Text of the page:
Historical Notes: If at first you don't surrender . . .

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The Independent Culture
VE DAY commemorates the surrender of the German Armed Forces which took place on 8 May 1945. Or did it? Thereby hangs a tale.

On 6 May 1945 General Jodl arrived at General Eisenhower's headquarters in Rheims, empowered by Admiral Doenitz, Hitler's designated Head of State, to surrender the Armed Forces of the Reich. The Supreme Allied Commander telegraphed the details of the surrender to Moscow and it was proposed that General Sousloparov, a liaison officer at Shaef (the Supreme Headquarters of the Allied European Forces), should sign on behalf of the Soviet High Command. Did Stalin, the telegraph asked, wish to modify any aspect of the arrangements? Did he want a different representative or the signing to happen at a different place? However, there was no response. Eisenhower assumed consent and went ahead with the signing as proposed. At 0141 hours on 7 May an "Act of Military Surrender" was signed by Jodl, Sousloparov and Bedell Smith, Chief of Staff at Shaef.

Eisenhower notified the Allied Chiefs of Staff who were then in Moscow. There was to be no press release, pending an announcement by the three governments. This was fortunate indeed. Eisenhower's communication had crossed with the belated arrival of the Soviet response - now overtaken by events - to his earlier telegram. It was a shock. The Soviet High Command would not deal with a representative of Doenitz. They did not agree to Sousloparov as signatory on their behalf. And they did want a different location. Further, there were omissions from the Instrument of Surrender agreed by the Allied governments in July 1944. Eisenhower's hasty reply was carefully understated: he referred to "a brief" Instrument of Surrender "signed before receipt of your message".

Stalin was not alone in querying the authenticity of the document used at Rheims. Alarm bells were ringing at Shaef. Eisenhower's political adviser, Robert Murphy, had made a startling discovery. What had just been signed was not the official text - which he himself had sent to Shaef months earlier. General Bedell Smith had already retired to bed, so Murphy roused him. Together they hastened to Smith's office, where the correct document was unearthed in the General's personal top-secret cabinet. Smith had simply forgotten about it. When alerted that the end was near, he had hurriedly delegated some staff officers at Shaef to draw up an Instrument of Surrender from "miscellaneous sources". It was this document which had just been signed.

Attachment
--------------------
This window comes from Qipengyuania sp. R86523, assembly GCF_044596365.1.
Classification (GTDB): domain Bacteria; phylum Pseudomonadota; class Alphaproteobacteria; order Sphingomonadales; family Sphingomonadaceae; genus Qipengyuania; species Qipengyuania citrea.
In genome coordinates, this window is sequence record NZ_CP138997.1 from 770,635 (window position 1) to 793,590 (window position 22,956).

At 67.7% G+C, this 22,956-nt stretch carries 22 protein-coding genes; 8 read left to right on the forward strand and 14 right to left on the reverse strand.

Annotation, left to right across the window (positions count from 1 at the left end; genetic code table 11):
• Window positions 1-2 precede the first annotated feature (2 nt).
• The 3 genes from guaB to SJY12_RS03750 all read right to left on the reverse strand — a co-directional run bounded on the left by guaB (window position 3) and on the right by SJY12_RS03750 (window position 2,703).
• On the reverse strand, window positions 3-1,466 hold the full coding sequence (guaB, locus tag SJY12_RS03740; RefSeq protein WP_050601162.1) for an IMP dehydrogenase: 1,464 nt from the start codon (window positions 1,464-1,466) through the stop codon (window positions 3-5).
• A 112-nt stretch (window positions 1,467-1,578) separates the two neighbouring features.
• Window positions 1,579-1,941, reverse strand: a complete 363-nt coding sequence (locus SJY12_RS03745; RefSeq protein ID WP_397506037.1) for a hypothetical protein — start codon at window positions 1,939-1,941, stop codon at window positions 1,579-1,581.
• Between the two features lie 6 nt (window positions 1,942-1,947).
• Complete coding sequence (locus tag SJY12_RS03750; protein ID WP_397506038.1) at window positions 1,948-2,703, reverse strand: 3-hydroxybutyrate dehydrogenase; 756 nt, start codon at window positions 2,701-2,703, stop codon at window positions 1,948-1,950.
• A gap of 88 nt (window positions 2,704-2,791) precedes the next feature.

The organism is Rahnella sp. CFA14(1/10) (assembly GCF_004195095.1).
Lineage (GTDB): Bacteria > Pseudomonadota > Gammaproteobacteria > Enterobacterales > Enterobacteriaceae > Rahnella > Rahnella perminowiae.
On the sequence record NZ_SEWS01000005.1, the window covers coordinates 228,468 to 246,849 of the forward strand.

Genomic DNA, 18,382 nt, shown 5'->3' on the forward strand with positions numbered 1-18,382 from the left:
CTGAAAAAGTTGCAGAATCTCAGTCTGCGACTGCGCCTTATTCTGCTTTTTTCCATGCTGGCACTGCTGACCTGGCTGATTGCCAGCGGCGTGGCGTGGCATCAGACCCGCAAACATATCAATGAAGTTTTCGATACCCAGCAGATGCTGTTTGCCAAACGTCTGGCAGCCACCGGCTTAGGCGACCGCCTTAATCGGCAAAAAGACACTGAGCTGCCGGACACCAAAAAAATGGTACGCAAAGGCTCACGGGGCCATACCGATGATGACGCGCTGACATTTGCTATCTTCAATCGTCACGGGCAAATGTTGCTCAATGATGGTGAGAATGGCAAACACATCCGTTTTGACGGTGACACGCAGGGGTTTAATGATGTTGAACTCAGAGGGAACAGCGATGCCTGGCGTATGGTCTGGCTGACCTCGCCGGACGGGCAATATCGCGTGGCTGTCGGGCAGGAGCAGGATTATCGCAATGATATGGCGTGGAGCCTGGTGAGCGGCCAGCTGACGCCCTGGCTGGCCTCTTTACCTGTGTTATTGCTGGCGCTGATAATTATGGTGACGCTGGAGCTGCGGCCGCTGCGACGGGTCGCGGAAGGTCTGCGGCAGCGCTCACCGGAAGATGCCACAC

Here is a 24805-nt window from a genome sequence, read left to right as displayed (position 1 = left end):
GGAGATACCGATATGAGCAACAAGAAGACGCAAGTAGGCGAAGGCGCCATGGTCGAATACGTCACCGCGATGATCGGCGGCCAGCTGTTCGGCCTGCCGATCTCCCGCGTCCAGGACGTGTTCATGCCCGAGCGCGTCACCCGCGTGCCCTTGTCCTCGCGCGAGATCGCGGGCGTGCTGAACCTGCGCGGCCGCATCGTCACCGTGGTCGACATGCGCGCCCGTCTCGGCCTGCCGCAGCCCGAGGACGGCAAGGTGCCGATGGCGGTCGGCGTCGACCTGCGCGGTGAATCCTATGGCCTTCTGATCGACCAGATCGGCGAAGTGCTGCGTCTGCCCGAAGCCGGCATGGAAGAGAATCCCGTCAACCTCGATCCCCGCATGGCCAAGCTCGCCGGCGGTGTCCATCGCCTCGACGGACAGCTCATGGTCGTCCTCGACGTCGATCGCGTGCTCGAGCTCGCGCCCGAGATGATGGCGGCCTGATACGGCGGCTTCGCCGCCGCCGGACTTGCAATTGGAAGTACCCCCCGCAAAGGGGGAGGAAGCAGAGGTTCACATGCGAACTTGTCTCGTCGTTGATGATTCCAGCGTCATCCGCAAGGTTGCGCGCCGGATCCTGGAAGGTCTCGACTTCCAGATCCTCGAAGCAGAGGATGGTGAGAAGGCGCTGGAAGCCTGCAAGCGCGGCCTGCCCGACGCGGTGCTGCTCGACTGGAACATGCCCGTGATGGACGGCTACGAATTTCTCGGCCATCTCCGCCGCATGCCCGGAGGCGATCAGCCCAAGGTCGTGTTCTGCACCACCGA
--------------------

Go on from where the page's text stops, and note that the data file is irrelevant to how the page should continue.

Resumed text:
From Washington the US State Department demanded an explanation. Smith claimed that Shaef had never received any specific directive from the State Department about surrender terms, in spite of requests. When the great moment approached, "in view of the urgent circumstances we proceeded with the short surrender document which was drafted here". "A paper" had been received which would have given a guide to the agreed terms, but "unfortunately this was overlooked". This confidential message from Smith to Secretary of State Hull was intercepted by the British Political Office at Shaef and its contents passed to the Foreign Office. The story was relished in London: "[Smith's] protestations reveal a state of affairs in Shaef which makes one thankful that it has not long to live. An almost incredible tale."

So the Germans surrendered all over again next day in Berlin, this time with an all-star cast. Field Marshal Keitel, General Stumpf and General Admiral von Friedeburg signed for the German High Command; Air Vice-Marshal Tedder, Eisenhower's deputy, for the Allied Expeditionary Force; and General Zhukov for the Supreme High Command of the Red Army. To round off the occasion, Zhukov gave a dinner party. It began at midnight and finished at 5.30am with a tour of the ruins.

Patricia Meehan is the author of `The Unnecessary War: Whitehall and the German opposition to Hitler' (Sinclair-Stevenson, 1992)

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